AGRI-BRIEFS
  AGRONOMIC NEWS ITEMS
From Agronomists of the
Potash & Phosphate Institute
655 Engineering Drive, Suite 110
Norcross, Georgia 30092-2837
Phone (770) 447-0335

Summer 1999, No. 7

PLAN WINTER WHEAT FERTILITY PROGRAMS NOW

The cornerstone of profitable crop production is a sound soil fertility program. Such programs require forethought and planning. One of the most useful tools in soil fertility planning is soil testing. Factors to consider in planning an efficient fertility program are fertilizer application rates, placement, and timing.

Planning winter wheat fertilization without soil test data is largely guesswork. Soil test information is only as good as the sample collected. If samples are not representative of the area in question, the value of the resulting test data and recommendations is compromised. Intensive (grid) sampling has in some cases been adopted to address within-field variability. Where more conventional composite sampling is used, care should be taken to assure that enough samples are collected to provide a sample that is representative of the entire area or field. Also, a reasonable yield goal should be established.

Nitrogen performs many vital functions in the wheat plant. Wheat requires 2 to 2.5 pounds of nitrogen per bushel of grain, or, if grazed, 1 pound per acre for each 3 pounds per acre animal gain. Shortages of nitrogen may cause reduced tillering, reduction in head size, poor grain fill, and low protein content. Adequate nitrogen must be available to the wheat plant at all phases of development. Splitting nitrogen applications generally improves use efficiency, minimizes risk to investment, and safeguards the environment. Topdress applications should be made early, prior to jointing, to maximize production efficiency. Timing, placement, and nitrogen source should be managed to fit climatic conditions, soil type, and tillage system.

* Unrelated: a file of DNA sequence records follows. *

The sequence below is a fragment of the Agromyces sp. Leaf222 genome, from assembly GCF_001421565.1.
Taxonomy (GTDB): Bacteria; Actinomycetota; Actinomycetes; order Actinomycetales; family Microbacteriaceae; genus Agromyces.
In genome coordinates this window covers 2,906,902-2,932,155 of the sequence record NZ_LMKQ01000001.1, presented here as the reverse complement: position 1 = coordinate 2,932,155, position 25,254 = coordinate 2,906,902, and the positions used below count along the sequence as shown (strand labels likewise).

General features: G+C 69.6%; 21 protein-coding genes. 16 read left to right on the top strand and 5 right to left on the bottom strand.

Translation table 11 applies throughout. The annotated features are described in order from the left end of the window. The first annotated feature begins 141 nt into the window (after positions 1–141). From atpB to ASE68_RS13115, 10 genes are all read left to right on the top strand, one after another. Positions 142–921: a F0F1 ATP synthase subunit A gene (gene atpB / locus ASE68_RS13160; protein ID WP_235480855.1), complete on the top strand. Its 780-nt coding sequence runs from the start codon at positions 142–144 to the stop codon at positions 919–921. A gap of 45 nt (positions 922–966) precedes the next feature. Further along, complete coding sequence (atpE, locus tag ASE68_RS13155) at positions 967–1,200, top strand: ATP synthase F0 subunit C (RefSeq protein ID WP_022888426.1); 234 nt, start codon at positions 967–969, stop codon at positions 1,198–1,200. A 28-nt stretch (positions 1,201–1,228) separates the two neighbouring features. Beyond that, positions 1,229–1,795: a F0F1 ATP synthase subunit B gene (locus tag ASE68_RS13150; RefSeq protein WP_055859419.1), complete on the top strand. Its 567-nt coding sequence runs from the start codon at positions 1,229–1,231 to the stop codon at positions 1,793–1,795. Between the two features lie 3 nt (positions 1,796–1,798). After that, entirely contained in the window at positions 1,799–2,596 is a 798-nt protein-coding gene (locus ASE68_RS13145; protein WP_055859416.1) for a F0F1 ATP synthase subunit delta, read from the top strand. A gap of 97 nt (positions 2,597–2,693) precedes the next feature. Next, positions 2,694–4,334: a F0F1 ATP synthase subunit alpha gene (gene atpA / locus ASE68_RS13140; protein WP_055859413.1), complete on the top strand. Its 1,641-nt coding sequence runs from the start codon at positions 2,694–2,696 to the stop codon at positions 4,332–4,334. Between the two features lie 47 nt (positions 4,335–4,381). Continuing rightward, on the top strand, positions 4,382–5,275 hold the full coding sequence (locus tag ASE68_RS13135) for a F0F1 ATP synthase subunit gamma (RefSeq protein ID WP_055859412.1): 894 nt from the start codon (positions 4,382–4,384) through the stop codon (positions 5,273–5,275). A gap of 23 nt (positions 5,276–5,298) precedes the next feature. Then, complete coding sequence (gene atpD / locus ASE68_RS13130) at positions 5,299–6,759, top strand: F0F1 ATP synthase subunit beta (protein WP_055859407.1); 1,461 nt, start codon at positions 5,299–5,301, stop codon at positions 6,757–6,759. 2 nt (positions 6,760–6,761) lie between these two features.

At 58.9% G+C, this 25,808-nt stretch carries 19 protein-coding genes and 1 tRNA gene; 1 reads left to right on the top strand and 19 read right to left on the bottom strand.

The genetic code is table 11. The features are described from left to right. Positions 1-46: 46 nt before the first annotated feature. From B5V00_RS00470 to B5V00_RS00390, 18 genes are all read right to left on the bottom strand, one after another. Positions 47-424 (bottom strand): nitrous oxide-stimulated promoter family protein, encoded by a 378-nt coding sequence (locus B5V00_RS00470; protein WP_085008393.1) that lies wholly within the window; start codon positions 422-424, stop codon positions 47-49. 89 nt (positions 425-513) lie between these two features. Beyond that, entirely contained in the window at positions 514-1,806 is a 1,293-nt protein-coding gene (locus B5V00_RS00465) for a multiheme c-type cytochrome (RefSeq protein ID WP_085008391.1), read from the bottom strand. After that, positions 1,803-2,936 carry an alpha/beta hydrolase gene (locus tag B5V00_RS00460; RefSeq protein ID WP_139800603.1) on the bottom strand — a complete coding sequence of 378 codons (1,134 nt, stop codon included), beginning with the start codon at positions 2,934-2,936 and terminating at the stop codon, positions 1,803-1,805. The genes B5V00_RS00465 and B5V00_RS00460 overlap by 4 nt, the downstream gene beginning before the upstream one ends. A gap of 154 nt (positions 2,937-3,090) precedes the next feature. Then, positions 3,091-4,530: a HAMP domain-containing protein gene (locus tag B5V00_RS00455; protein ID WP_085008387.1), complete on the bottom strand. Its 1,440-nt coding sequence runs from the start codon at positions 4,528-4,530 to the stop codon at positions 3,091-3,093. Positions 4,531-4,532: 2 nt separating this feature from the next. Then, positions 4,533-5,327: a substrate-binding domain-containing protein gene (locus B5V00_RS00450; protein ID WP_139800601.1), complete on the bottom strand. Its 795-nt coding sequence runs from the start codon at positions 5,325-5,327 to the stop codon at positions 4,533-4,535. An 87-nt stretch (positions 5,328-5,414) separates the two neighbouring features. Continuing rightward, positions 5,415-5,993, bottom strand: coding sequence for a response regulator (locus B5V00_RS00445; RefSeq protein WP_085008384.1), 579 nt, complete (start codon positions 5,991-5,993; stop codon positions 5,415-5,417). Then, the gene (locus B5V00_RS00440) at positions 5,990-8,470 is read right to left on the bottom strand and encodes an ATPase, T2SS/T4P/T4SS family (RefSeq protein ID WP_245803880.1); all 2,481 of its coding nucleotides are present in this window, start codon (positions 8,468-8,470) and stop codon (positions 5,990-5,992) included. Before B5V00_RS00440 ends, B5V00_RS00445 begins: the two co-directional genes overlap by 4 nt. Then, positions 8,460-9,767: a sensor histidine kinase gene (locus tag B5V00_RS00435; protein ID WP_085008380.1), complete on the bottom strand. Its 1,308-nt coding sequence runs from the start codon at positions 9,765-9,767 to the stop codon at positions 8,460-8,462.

Adequate phosphorus fertility is associated with increased tillering and grain head numbers, reduced winter kill, maximum water use efficiency, hastened maturity, and lower grain moisture at harvest. Winter wheat requires about 0.6 to 0.7 pounds phosphate per bushel of grain. Because phosphorous is relatively immobile in soils, banded or starter applications are often most effective in soils testing low to medium. Even in high testing soils, starter applications help plants get established more quickly. Banded phosphorous also helps young plants overcome the adverse effects of soil acidity. Broadcast phosphorous should be incorporated to improve positional availability. Soil test phosphorous should be increased to high levels and maintained for optimum long-term fertility.

Potassium in wheat production is associated with increased moisture and nitrogen use efficiency and decreased incidence of disease and lodging. The requirement for potash is approximately equal to that of nitrogen. Placement is not as critical as phosphorus since potassium is more mobile in soils. Split applications should be made on deep sandy soils in high rainfall areas to increase use efficiency.

Don’t overlook the importance of secondary and micronutrients. Applications should be based on soil tests and plant analysis.

Profitable and efficient wheat production involves supplying adequate amounts of plant nutrients when and where the crop needs them. Fertilizer application rates are of little meaning if nutrients are not in the proper place at the proper time. Effective fertility management strategies vary from region to region, but a characteristic of all good soil fertility management programs is early planning.


—WMS—

For more information, contact Dr. W.M. (Mike) Stewart, Great Plains Director, PPI, P.O. Box 6827, Lubbock, TX 79493. Phone: (806) 795-3252. E-mail: mstewart@ppi-far.org.
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